×

ValleyBike Share service expands into Easthampton

  • Amherst District 3 Town Councilor Dorothy Pam, center, and Town Manager Paul Bockelman, right, chat near an Amherst ValleyBike Share docking station on July 23.



Staff Writer
Wednesday, August 07, 2019

EASTHAMPTON — ValleyBike Share is continuing to roll out across the Pioneer Valley, recently landing in Easthampton, where four new stations were installed in the past two months. The expansion brings the number of cities and towns to six, as Easthampton joins Amherst (and the UMass campus), Holyoke, Northampton, South Hadley and Springfield.

The four new stations are at City Hall, the Rail Trail at Millside Park, Old Town Hall and 90 Union St. Stations were slowly installed, starting with the City Hall station on June 6 and ending with the Old Town Hall station on July 8, said City Planner Jeffrey Bagg. 

Each station is fully functional, though Bagg said the pay stations at City Hall and Millside Park were damaged and are subject to repairs. Riders can still rent bikes from those stations, but they can not sign up using a credit card until the pay stations are fixed, Bagg said. 

The station on Union Street, he said, is operating on battery power since the city is waiting for permanent power to be brought to the site, he said. 

“We encountered a few challenges,” he said. 

The stations and bikes were funded by a $225,000 state Housing Choice capital grant awarded to the city in 2018. Bagg said this grant also allows for 40 new bikes that the city expects to receive sometime in August.

Mayor Nicole LaChapelle said bringing ValleyBike to Easthampton fits in the city’s master plan to improve cycling and walkability.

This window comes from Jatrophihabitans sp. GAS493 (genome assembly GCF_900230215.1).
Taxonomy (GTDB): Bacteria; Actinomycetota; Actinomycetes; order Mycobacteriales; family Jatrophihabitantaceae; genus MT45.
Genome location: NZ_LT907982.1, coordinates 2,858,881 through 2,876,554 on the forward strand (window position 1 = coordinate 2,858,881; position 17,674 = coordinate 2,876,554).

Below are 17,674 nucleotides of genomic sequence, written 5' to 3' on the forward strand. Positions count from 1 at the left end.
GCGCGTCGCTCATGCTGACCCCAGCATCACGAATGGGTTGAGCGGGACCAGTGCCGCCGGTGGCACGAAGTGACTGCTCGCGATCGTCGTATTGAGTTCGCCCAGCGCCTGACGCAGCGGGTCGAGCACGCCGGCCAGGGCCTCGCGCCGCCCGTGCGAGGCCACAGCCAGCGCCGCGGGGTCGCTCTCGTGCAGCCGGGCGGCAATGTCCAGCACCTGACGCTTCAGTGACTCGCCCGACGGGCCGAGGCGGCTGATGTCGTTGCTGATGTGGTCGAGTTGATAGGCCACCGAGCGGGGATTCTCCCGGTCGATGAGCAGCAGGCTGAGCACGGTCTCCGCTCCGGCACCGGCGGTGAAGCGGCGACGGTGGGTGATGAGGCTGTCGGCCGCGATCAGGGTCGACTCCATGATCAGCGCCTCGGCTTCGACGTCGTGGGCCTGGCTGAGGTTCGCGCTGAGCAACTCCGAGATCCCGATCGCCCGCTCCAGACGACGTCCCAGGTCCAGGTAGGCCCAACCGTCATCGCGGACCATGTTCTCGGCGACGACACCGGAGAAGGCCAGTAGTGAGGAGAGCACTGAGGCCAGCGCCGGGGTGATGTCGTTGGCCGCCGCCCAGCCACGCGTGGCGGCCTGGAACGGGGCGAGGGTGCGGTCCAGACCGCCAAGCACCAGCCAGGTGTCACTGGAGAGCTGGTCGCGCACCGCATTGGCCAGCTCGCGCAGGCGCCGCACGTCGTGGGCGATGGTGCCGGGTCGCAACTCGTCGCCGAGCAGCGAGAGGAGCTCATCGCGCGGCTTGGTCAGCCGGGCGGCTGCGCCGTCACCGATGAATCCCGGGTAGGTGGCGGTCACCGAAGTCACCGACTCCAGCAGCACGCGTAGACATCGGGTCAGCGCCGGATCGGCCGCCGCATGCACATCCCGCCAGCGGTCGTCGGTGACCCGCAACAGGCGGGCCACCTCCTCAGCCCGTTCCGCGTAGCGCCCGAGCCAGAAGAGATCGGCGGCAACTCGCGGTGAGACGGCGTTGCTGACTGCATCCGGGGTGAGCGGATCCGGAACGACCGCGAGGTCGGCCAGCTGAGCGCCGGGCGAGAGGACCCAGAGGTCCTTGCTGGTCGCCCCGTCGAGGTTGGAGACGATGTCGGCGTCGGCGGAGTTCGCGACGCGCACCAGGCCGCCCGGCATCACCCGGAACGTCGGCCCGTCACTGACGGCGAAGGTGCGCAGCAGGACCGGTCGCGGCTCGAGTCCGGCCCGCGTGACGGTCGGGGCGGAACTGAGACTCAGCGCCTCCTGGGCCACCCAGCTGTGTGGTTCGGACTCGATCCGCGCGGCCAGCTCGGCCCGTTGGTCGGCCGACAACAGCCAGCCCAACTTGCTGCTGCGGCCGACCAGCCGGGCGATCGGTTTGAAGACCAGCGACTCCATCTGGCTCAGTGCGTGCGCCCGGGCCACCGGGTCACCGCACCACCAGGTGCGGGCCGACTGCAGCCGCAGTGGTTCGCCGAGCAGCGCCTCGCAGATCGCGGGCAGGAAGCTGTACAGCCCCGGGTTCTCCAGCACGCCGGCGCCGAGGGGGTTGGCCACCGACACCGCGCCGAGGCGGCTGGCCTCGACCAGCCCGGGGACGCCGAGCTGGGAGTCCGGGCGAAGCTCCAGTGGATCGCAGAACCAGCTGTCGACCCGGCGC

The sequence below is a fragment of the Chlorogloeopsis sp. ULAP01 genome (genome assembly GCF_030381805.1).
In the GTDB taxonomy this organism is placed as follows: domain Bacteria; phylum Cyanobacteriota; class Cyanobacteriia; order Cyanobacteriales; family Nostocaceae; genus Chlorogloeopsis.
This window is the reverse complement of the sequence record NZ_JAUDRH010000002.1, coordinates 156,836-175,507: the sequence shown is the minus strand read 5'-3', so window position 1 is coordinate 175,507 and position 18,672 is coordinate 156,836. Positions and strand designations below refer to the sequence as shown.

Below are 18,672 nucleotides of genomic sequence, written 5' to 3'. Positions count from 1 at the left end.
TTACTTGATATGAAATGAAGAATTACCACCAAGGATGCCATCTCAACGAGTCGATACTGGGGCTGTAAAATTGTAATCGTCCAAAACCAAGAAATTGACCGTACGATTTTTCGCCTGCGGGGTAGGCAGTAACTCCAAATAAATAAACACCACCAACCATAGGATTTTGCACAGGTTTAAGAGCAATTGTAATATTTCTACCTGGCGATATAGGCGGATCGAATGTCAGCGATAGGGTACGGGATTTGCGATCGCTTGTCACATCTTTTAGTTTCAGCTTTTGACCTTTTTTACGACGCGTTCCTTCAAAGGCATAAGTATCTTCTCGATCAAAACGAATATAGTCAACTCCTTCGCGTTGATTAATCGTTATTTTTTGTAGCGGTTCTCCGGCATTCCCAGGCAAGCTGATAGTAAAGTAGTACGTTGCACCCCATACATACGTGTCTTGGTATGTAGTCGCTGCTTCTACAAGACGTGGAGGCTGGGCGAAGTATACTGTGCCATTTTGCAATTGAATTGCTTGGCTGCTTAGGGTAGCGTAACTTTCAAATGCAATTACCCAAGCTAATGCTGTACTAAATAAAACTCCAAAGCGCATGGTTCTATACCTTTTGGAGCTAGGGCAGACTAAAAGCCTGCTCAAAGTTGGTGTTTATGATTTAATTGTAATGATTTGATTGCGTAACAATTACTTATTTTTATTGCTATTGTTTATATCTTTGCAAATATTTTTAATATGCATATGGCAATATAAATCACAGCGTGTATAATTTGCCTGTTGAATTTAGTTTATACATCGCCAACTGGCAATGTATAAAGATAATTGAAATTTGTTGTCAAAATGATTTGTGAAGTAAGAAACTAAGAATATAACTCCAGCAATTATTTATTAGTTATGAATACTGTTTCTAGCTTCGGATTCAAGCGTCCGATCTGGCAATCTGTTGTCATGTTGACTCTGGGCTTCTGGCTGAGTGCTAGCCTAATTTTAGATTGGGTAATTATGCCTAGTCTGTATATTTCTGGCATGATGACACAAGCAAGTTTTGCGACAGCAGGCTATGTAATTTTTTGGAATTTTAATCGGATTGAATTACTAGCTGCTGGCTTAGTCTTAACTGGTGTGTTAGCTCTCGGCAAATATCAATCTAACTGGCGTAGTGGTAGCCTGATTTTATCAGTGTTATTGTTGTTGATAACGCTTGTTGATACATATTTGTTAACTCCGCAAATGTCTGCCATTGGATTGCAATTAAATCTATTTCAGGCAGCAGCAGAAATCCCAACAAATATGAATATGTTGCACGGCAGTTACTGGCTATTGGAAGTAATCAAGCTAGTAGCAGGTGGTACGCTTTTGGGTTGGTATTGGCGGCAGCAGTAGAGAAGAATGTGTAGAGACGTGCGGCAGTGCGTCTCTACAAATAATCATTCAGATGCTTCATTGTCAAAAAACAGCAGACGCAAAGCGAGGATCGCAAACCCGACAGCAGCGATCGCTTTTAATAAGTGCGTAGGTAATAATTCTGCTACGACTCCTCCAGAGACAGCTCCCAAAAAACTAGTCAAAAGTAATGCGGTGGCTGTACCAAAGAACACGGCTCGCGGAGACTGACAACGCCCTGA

She also said the bike share system brings tourism to the area, as riders using the electric-assist bikes could dock their bikes at any of the ValleyBike locations.

“I already think it has a foothold for people who are commuting,” LaChapelle said.

Bagg explained that a lot of the challenges they faced during installation had prevented the city from fully publicizing the bike share program. But the city has started to slowly introduce the service to residents, most recently on Saturday through a raffle for a free ValleyBike membership at the Easthampton Farmers Market.

Bagg said he would be interested to see the comparison between ridership data for ValleyBike​​​​​​s in the city for the small amount of time they’ve been operational against when the service is fully publicized.

According to the ValleyBike website, riders across western Massachusetts have traveled a total 116,274 total miles so far in 2019, and 200,402 miles since its initial rollout in 2018.

Both LaChapelle and Bagg said that the city is already exploring options to expand ValleyBike. Easthampton has been recently collaborating with Northampton, Hadley, Chicopee and West Springfield on another state grant that could allow for more stations and develop the system across a larger area, Bagg said.

LaChapelle said the city was also considering partnering with corporate sponsors for additional stations across Easthampton.

“I would like to figure out how to get one in the New City area, the upper end of Cottage Street and one near Nonotuck Park,” she said.

Having stations that span across the city will allow for greater connectivity between residents and businesses, Bagg said. Even the sites of the stations currently operational were chosen based on general location, he said.

“We picked all of these for specific reasons,” he said of the sites.

Catherine Ratté, manager of the land use and environment section of the Pioneer Valley Planning Commission, which is involved with the partnership, said a focus of connectivity between all participating municipalities was a main goal of ValleyBike.

“The idea is to have the communities connected because bike share is part of our efforts to connect,” she said. “It makes sense for regional bike share, it makes sense to get bike share and it makes sense to have communities connected.”

Michael Connors can be reached at mconnors@gazettenet.com.